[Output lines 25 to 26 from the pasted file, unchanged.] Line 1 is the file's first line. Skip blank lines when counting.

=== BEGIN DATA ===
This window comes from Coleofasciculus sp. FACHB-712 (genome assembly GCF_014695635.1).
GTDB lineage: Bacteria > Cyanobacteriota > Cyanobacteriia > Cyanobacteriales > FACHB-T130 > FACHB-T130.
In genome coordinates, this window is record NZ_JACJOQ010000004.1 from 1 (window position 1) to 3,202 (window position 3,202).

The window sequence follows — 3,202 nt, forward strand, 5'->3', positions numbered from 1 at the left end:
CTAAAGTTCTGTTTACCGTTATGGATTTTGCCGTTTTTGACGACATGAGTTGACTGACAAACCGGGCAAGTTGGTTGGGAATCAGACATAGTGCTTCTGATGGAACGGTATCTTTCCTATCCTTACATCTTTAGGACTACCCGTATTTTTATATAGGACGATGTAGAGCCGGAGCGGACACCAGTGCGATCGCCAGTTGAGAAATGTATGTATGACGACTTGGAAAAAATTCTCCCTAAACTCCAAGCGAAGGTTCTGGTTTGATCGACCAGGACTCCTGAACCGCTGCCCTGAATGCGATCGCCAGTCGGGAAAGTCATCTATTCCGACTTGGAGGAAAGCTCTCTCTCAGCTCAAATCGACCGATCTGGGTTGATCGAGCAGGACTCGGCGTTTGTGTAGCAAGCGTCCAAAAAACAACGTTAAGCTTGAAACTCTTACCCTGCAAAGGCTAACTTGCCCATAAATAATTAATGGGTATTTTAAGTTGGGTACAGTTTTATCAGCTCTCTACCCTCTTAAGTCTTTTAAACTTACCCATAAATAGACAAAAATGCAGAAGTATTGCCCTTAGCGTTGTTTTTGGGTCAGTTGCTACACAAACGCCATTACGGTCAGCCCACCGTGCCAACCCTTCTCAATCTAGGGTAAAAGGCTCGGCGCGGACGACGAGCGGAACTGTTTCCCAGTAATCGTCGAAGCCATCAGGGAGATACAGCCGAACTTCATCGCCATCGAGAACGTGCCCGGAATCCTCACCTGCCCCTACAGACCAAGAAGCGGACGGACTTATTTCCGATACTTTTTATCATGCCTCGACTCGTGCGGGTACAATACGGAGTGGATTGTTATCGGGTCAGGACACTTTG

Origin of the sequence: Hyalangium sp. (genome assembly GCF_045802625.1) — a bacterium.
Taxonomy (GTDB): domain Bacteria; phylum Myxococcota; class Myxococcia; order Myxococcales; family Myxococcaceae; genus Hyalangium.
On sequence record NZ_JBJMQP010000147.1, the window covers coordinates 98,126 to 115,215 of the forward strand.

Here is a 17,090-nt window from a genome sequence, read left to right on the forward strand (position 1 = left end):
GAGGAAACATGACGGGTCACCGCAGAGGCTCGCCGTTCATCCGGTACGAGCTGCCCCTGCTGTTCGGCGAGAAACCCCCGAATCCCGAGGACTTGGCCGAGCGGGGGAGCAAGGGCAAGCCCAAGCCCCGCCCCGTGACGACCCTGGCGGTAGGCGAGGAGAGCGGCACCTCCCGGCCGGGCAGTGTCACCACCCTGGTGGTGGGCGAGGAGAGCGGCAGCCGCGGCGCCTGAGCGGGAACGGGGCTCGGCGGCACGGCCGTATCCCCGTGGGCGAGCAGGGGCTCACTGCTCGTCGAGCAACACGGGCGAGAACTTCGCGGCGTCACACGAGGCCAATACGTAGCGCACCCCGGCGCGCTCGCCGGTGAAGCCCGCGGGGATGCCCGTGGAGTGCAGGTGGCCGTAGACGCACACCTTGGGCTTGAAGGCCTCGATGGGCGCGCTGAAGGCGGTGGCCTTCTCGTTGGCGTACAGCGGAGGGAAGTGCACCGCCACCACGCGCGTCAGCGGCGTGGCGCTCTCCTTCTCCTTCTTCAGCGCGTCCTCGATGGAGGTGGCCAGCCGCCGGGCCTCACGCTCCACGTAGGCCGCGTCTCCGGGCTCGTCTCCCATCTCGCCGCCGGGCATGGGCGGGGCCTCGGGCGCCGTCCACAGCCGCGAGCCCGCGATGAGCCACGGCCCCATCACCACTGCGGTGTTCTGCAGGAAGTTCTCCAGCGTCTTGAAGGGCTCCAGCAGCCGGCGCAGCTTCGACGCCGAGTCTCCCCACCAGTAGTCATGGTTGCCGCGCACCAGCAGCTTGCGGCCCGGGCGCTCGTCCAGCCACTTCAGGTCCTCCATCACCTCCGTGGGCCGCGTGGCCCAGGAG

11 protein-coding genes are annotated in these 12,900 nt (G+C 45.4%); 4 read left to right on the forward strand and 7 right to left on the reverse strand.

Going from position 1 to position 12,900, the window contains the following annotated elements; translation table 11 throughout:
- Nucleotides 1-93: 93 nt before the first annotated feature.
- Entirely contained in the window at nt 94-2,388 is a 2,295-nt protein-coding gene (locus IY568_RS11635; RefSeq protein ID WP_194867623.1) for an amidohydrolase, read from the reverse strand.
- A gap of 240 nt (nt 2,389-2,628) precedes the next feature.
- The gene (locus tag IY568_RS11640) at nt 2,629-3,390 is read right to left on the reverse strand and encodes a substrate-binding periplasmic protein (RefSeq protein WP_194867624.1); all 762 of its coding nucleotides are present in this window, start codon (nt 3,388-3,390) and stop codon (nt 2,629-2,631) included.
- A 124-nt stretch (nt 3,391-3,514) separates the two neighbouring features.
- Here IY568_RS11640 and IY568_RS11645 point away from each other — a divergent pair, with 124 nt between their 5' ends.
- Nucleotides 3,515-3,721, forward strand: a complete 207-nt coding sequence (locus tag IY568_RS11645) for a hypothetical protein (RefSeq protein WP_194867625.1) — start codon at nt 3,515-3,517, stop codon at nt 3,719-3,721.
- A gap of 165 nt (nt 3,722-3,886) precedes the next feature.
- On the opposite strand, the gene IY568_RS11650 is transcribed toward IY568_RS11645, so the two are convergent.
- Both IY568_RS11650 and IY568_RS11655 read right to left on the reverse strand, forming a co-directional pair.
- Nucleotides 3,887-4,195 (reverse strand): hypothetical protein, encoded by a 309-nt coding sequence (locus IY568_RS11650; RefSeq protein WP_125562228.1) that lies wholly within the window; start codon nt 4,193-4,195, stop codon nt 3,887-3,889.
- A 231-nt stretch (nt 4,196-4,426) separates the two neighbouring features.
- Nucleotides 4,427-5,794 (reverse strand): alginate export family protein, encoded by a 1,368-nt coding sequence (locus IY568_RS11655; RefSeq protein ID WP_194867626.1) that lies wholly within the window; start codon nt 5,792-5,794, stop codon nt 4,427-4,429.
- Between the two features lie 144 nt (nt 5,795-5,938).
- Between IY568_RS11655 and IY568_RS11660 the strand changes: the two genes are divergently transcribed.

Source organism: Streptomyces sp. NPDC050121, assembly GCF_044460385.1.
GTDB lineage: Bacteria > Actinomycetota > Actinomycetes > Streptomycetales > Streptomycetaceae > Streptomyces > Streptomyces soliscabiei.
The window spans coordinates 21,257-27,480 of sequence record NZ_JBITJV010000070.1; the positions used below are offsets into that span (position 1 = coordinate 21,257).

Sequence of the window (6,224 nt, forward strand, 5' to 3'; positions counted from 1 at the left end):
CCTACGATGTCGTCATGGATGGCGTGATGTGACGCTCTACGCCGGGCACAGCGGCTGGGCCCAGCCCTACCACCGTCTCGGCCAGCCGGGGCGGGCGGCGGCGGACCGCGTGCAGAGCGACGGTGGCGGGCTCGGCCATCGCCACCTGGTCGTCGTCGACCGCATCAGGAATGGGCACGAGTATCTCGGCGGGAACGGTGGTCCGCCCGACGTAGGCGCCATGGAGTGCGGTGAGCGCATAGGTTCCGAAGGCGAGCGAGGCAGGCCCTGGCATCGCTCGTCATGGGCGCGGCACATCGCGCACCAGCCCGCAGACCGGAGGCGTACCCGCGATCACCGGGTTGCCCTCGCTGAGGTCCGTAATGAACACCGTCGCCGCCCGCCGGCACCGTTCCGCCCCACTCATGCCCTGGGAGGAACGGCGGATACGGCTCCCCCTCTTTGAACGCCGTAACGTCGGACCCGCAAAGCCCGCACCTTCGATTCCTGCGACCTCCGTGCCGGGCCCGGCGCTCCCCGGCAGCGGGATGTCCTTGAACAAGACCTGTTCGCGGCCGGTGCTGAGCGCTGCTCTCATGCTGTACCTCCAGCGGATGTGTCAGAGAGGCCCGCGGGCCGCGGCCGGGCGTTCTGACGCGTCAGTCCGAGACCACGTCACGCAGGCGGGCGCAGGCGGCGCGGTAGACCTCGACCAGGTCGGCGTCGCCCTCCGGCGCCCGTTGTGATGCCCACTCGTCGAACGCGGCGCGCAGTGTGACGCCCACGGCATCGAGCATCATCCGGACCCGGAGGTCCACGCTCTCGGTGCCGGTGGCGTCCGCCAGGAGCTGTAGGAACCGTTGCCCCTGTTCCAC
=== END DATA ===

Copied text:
- Nucleotides 4,427-5,794 (reverse strand): alginate export family protein, encoded by a 1,368-nt coding sequence (locus IY568_RS11655; RefSeq protein ID WP_194867626.1) that lies wholly within the window; start codon nt 5,792-5,794, stop codon nt 4,427-4,429.
- Between the two features lie 144 nt (nt 5,795-5,938).